One hundred and seventy four (174) dams under the government’s One Village One Dam (1V1D) policy are at various stages of construction across the Northern region.
Minister for Development and Special Initiatives, Mavis Hawa Koomson, said the initial plan was to construct 570 dams but Tamale central which is a big city cannot have a dam, so 10 dams have been taken out, thereby reducing the number to 560 in all constituencies in the region.
She explained that, the first phase of the project will see each constituency benefiting from 10 dams that will provide irrigation to farmers, serve as animal husbandry and other domestic use.
Madam Hawa Koomson briefing the press at Bawku after a tour of some dam sites in the Northern and Upper East regions said work started far back in February 2018, with some feasibility studies across the country adding that not all dams could have same level of construction.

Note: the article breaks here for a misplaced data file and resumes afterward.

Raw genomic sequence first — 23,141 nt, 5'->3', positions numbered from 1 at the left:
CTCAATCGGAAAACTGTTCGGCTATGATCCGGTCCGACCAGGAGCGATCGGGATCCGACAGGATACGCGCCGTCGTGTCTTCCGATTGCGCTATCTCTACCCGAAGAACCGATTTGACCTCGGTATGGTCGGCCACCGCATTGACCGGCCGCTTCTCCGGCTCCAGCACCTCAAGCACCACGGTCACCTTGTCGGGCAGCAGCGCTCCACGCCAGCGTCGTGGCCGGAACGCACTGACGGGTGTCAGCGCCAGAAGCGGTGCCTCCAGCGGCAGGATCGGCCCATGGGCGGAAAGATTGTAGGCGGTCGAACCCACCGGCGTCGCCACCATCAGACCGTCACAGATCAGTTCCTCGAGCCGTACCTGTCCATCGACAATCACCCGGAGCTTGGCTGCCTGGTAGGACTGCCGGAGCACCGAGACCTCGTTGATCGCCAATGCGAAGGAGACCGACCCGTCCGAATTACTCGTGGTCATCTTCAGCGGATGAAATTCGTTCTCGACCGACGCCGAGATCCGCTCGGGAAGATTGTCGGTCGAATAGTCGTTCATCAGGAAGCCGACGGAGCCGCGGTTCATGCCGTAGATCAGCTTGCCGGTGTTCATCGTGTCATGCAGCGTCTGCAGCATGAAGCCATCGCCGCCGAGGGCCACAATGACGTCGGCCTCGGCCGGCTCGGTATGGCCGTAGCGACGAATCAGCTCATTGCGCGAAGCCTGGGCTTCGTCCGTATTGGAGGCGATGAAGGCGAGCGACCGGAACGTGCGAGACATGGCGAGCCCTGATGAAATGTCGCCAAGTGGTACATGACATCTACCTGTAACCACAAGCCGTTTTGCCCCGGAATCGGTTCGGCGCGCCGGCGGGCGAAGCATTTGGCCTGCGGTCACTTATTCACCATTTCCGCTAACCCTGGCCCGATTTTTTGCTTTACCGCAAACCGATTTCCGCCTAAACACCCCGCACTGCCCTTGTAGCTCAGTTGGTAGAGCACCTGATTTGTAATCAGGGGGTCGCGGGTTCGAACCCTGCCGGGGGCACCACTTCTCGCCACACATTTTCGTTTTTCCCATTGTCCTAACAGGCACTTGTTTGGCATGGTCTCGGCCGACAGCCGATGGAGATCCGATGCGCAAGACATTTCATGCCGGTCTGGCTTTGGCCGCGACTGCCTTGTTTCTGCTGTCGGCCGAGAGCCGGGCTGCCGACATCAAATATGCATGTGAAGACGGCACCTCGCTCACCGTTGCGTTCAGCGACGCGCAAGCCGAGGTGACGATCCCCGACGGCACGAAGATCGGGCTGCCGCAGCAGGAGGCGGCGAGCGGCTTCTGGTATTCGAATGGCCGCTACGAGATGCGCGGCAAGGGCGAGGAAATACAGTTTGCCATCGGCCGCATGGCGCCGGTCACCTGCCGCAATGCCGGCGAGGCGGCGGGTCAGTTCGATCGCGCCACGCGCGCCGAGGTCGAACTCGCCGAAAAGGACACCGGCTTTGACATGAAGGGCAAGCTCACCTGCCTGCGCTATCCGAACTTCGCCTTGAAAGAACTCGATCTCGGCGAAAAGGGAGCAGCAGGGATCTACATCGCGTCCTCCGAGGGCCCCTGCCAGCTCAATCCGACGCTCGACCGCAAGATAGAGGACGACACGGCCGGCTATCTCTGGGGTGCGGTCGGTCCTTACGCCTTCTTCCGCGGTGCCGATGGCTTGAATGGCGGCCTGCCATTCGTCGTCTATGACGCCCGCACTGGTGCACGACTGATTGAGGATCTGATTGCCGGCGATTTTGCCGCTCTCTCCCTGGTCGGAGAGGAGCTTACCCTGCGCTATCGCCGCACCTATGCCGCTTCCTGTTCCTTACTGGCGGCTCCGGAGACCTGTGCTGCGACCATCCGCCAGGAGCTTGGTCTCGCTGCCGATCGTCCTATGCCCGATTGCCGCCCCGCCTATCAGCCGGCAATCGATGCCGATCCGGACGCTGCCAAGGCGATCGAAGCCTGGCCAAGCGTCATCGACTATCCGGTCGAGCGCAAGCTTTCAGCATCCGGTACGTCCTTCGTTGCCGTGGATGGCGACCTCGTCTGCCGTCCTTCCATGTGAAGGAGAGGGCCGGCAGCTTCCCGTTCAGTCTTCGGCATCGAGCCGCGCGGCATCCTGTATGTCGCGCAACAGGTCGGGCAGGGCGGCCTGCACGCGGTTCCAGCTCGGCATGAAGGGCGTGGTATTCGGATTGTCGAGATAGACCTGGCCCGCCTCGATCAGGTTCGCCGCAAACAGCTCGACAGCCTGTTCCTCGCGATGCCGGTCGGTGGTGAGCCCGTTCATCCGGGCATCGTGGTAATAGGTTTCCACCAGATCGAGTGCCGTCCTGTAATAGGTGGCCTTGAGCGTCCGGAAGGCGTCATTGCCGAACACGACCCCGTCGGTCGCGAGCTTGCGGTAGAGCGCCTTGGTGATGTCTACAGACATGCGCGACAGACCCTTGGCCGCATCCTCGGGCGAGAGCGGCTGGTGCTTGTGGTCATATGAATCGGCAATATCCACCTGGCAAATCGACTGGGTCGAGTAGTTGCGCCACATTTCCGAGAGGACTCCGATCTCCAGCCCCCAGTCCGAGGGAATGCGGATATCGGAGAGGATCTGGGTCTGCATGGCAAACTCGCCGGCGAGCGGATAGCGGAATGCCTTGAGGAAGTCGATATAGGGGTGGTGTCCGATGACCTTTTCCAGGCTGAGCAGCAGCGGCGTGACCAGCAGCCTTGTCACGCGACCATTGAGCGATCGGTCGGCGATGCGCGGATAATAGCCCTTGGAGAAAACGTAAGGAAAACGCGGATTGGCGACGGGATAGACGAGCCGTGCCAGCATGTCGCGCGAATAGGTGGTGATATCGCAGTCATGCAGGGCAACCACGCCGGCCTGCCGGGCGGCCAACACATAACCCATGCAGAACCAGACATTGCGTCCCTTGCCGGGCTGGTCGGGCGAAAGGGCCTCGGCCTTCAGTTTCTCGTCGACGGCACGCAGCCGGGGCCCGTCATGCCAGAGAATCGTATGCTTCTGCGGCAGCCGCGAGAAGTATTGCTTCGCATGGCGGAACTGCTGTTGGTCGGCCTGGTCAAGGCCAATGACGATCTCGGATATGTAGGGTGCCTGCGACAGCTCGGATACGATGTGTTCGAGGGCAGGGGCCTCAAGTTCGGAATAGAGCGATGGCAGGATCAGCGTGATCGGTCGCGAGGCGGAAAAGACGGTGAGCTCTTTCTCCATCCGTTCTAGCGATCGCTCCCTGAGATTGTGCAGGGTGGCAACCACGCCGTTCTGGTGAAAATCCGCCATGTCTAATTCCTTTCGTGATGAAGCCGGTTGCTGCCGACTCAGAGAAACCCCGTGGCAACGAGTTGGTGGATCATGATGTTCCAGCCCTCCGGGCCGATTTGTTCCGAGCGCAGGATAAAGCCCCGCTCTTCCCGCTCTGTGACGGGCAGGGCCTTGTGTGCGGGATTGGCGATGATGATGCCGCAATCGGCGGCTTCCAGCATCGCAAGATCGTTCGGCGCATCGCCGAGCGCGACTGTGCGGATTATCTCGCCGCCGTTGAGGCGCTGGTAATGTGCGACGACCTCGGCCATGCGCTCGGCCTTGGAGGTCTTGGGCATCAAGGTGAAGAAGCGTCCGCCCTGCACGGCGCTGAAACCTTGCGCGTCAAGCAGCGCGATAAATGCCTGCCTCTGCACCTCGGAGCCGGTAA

She revealed that each dam will cost between 200 to 250 thousand Ghana cedis, stressing that contractors working on the dams will only receive payment after they have finished and the Ministry satisfied with their output.
The Minister of Information, Kojo Oppong Nkrumah and Minister For Development and Special Initiatives, Mavis Hawa Koomson officials from Northern Development Authority with a team of journalists visited some selected communities in the Northern and Upper East Regions of Ghana to access progress of work on the 1V1D project
.Kojo Oppong Nkrumah said the visit was part of efforts by government to track and ascertain first hand informant on the many developmental projects across the country.
Some of the communities the team visited were; Gonu in the Nantong district, Yamukarigu and Pishigu both in the Karaga District, Yaborge in the Timpani, Denugu in Garu district and Megogo in the Bawku central constituency.
Engineers at the various dam sites said works were between 70 and 80 percent complete.
Beneficiary communities expressed joy to the government and President Akufo Addo for siting the dams in their v communities which will keep them engaged during the dry season and contribute to improving their livelihoods.